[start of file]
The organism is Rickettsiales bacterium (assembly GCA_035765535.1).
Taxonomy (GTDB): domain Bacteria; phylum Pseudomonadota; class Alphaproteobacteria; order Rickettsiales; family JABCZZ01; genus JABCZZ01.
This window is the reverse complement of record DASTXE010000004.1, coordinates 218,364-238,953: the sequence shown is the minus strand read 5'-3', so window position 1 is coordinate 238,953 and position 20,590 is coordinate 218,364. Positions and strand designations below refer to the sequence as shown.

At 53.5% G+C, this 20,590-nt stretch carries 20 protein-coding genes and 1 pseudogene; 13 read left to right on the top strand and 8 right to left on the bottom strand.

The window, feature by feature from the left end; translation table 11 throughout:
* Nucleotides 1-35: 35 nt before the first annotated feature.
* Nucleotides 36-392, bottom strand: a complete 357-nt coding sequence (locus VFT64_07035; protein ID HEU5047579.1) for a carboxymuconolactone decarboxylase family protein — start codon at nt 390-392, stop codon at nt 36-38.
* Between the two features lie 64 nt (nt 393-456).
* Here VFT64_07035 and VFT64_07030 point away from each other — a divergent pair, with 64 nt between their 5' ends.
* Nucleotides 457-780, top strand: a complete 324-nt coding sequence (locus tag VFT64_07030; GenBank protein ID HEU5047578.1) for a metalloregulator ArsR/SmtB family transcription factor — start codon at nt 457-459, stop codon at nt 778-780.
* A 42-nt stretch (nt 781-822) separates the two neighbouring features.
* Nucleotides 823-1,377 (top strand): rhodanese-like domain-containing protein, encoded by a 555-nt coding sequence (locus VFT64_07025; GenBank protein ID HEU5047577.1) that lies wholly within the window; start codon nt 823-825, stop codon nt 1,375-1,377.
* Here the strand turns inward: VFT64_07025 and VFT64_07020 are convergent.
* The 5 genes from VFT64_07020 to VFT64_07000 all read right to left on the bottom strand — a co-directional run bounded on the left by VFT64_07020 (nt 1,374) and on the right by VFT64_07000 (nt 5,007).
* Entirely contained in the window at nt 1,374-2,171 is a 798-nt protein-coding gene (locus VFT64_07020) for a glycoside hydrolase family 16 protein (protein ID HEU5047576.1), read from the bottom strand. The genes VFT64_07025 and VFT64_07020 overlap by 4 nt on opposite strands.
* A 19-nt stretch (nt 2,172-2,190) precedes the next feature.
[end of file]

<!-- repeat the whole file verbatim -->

The organism is Rickettsiales bacterium (assembly GCA_035765535.1).
Taxonomy (GTDB): domain Bacteria; phylum Pseudomonadota; class Alphaproteobacteria; order Rickettsiales; family JABCZZ01; genus JABCZZ01.
This window is the reverse complement of record DASTXE010000004.1, coordinates 218,364-238,953: the sequence shown is the minus strand read 5'-3', so window position 1 is coordinate 238,953 and position 20,590 is coordinate 218,364. Positions and strand designations below refer to the sequence as shown.

At 53.5% G+C, this 20,590-nt stretch carries 20 protein-coding genes and 1 pseudogene; 13 read left to right on the top strand and 8 right to left on the bottom strand.

The window, feature by feature from the left end; translation table 11 throughout:
* Nucleotides 1-35: 35 nt before the first annotated feature.
* Nucleotides 36-392, bottom strand: a complete 357-nt coding sequence (locus VFT64_07035; protein ID HEU5047579.1) for a carboxymuconolactone decarboxylase family protein — start codon at nt 390-392, stop codon at nt 36-38.
* Between the two features lie 64 nt (nt 393-456).
* Here VFT64_07035 and VFT64_07030 point away from each other — a divergent pair, with 64 nt between their 5' ends.
* Nucleotides 457-780, top strand: a complete 324-nt coding sequence (locus tag VFT64_07030; GenBank protein ID HEU5047578.1) for a metalloregulator ArsR/SmtB family transcription factor — start codon at nt 457-459, stop codon at nt 778-780.
* A 42-nt stretch (nt 781-822) separates the two neighbouring features.
* Nucleotides 823-1,377 (top strand): rhodanese-like domain-containing protein, encoded by a 555-nt coding sequence (locus VFT64_07025; GenBank protein ID HEU5047577.1) that lies wholly within the window; start codon nt 823-825, stop codon nt 1,375-1,377.
* Here the strand turns inward: VFT64_07025 and VFT64_07020 are convergent.
* The 5 genes from VFT64_07020 to VFT64_07000 all read right to left on the bottom strand — a co-directional run bounded on the left by VFT64_07020 (nt 1,374) and on the right by VFT64_07000 (nt 5,007).
* Entirely contained in the window at nt 1,374-2,171 is a 798-nt protein-coding gene (locus VFT64_07020) for a glycoside hydrolase family 16 protein (protein ID HEU5047576.1), read from the bottom strand. The genes VFT64_07025 and VFT64_07020 overlap by 4 nt on opposite strands.
* A 19-nt stretch (nt 2,172-2,190) precedes the next feature.